Nov 19, 2010
When I give a presentation about brain health and fitness, there are always a few people who come tell me afterward that they do crossword puzzles everyday. They heard that mental exercise is good for the brain so they are pleased and proud to report that they do the best they can to maintain their brain functions. But are they really? What if I was a gym instructor? Would the same people tell me proudly that to keep their whole body in shape they do biceps movements everyday, and that’s all they do? I DO feel like I was this gym instructor when I hear the crossword puzzles claim! Solving crossword puzzles repetitively is not the best habit for two reasons.
First, the first crossword puzzles one did were truly stimulating but the marginal value declines with repetition. You may remember that the role of neuroplasticity is to allow the brain to change in reaction to new events. Doing the same task over and over will not trigger neuroplastic changes in your brain. This is why novelty is necessary when trying to exercise the brain. And novelty necessarily means challenge. A new task will require more effort than something a very familiar one.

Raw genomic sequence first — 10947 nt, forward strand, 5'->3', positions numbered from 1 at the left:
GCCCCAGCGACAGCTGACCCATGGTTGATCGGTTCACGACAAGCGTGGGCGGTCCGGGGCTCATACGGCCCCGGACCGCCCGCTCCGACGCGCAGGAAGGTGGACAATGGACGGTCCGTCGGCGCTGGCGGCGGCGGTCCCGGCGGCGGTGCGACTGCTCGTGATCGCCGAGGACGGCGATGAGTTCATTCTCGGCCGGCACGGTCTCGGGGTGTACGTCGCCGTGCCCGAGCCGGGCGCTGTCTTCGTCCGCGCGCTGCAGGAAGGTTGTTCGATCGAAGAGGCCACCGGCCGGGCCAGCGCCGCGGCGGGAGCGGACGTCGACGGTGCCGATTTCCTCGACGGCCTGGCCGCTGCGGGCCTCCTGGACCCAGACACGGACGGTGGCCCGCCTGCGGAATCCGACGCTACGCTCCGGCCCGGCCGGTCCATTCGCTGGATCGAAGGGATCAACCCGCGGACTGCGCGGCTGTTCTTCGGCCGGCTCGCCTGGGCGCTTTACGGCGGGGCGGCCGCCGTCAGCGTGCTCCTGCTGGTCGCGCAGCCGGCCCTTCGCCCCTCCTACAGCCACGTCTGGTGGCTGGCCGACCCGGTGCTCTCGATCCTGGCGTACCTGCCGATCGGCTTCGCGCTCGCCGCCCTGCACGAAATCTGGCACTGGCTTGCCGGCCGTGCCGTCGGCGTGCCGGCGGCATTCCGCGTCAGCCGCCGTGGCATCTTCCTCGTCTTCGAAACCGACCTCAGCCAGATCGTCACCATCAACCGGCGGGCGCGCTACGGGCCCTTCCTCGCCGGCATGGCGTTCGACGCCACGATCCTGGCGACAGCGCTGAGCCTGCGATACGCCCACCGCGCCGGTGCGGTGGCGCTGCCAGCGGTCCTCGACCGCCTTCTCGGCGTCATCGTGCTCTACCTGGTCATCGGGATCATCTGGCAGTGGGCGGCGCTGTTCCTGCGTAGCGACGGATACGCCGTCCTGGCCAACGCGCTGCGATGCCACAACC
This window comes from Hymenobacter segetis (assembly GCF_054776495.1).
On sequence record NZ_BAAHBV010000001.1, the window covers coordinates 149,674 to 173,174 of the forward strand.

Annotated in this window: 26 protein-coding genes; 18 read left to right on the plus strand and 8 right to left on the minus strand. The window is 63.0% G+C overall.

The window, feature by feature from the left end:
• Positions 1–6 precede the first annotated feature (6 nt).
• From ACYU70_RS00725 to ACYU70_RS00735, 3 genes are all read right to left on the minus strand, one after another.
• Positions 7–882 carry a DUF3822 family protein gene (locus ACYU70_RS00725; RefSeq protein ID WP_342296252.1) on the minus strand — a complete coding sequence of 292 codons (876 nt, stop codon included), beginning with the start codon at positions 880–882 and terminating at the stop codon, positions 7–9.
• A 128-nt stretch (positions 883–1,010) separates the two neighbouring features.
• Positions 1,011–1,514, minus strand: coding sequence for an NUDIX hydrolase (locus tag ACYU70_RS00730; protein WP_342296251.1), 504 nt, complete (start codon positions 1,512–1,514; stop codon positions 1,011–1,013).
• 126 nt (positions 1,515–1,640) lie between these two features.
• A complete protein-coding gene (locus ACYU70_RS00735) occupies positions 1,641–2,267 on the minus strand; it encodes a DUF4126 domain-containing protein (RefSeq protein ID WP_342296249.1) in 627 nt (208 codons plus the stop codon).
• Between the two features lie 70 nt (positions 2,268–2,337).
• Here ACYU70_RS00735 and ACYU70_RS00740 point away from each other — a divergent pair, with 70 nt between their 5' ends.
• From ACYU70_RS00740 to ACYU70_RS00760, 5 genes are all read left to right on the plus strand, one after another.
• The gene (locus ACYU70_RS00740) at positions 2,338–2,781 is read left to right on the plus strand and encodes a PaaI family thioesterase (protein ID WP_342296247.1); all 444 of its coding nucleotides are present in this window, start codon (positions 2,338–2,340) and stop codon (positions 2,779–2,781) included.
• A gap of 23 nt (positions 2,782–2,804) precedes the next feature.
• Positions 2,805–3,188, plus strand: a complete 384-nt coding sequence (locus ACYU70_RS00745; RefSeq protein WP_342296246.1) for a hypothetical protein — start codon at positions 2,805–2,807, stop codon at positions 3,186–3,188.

Second, solving crossword puzzles engages only a small portion of the brain: mostly some language and memory retrieval areas. What about the rest of the brain? If you want a sharper brain, you need to exercise your whole brain, not just one or two functions. This means that you need to find a variety of different exercises or habits that will engage different brain functions.
To get you started here is one brain teaser for each main cognitive ability: memory, attention, language, executive functions, etc. Enjoy!